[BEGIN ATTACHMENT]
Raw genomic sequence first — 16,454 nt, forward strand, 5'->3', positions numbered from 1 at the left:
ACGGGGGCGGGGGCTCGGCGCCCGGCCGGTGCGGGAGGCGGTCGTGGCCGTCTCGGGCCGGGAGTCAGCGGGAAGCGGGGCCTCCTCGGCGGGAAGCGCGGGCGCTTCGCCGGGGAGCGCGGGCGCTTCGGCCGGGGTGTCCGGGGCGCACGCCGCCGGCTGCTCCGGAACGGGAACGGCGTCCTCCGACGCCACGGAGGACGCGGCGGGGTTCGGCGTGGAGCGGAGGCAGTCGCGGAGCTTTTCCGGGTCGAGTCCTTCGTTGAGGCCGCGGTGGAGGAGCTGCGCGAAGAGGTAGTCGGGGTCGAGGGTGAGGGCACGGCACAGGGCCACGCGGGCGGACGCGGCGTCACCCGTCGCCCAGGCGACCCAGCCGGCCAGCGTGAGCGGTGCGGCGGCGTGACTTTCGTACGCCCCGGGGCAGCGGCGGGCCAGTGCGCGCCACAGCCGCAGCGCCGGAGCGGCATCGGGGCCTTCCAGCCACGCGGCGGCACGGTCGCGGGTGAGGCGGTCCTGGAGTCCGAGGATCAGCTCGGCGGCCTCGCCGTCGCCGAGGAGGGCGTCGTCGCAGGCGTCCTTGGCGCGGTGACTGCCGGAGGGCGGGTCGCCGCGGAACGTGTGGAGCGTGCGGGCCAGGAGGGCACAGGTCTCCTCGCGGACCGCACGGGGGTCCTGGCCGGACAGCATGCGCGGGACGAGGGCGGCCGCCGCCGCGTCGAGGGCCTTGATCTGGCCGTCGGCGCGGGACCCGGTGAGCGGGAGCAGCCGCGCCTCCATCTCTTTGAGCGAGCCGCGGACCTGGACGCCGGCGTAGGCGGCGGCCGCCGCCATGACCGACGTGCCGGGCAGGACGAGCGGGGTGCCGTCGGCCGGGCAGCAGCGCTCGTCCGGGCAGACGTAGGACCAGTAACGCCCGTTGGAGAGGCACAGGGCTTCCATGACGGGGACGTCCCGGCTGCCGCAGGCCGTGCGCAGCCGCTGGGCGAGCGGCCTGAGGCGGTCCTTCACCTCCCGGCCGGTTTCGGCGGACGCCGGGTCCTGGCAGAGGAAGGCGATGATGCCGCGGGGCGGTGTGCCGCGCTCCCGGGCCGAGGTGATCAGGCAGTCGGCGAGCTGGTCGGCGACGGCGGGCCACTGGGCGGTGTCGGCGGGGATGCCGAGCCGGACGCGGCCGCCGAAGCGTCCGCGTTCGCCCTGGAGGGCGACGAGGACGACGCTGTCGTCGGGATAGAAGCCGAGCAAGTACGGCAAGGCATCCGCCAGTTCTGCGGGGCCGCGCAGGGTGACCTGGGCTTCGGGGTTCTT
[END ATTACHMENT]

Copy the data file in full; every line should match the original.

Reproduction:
Raw genomic sequence first — 16,454 nt, forward strand, 5'->3', positions numbered from 1 at the left:
ACGGGGGCGGGGGCTCGGCGCCCGGCCGGTGCGGGAGGCGGTCGTGGCCGTCTCGGGCCGGGAGTCAGCGGGAAGCGGGGCCTCCTCGGCGGGAAGCGCGGGCGCTTCGCCGGGGAGCGCGGGCGCTTCGGCCGGGGTGTCCGGGGCGCACGCCGCCGGCTGCTCCGGAACGGGAACGGCGTCCTCCGACGCCACGGAGGACGCGGCGGGGTTCGGCGTGGAGCGGAGGCAGTCGCGGAGCTTTTCCGGGTCGAGTCCTTCGTTGAGGCCGCGGTGGAGGAGCTGCGCGAAGAGGTAGTCGGGGTCGAGGGTGAGGGCACGGCACAGGGCCACGCGGGCGGACGCGGCGTCACCCGTCGCCCAGGCGACCCAGCCGGCCAGCGTGAGCGGTGCGGCGGCGTGACTTTCGTACGCCCCGGGGCAGCGGCGGGCCAGTGCGCGCCACAGCCGCAGCGCCGGAGCGGCATCGGGGCCTTCCAGCCACGCGGCGGCACGGTCGCGGGTGAGGCGGTCCTGGAGTCCGAGGATCAGCTCGGCGGCCTCGCCGTCGCCGAGGAGGGCGTCGTCGCAGGCGTCCTTGGCGCGGTGACTGCCGGAGGGCGGGTCGCCGCGGAACGTGTGGAGCGTGCGGGCCAGGAGGGCACAGGTCTCCTCGCGGACCGCACGGGGGTCCTGGCCGGACAGCATGCGCGGGACGAGGGCGGCCGCCGCCGCGTCGAGGGCCTTGATCTGGCCGTCGGCGCGGGACCCGGTGAGCGGGAGCAGCCGCGCCTCCATCTCTTTGAGCGAGCCGCGGACCTGGACGCCGGCGTAGGCGGCGGCCGCCGCCATGACCGACGTGCCGGGCAGGACGAGCGGGGTGCCGTCGGCCGGGCAGCAGCGCTCGTCCGGGCAGACGTAGGACCAGTAACGCCCGTTGGAGAGGCACAGGGCTTCCATGACGGGGACGTCCCGGCTGCCGCAGGCCGTGCGCAGCCGCTGGGCGAGCGGCCTGAGGCGGTCCTTCACCTCCCGGCCGGTTTCGGCGGACGCCGGGTCCTGGCAGAGGAAGGCGATGATGCCGCGGGGCGGTGTGCCGCGCTCCCGGGCCGAGGTGATCAGGCAGTCGGCGAGCTGGTCGGCGACGGCGGGCCACTGGGCGGTGTCGGCGGGGATGCCGAGCCGGACGCGGCCGCCGAAGCGTCCGCGTTCGCCCTGGAGGGCGACGAGGACGACGCTGTCGTCGGGATAGAAGCCGAGCAAGTACGGCAAGGCATCCGCCAGTTCTGCGGGGCCGCGCAGGGTGACCTGGGCTTCGGGGTTCTT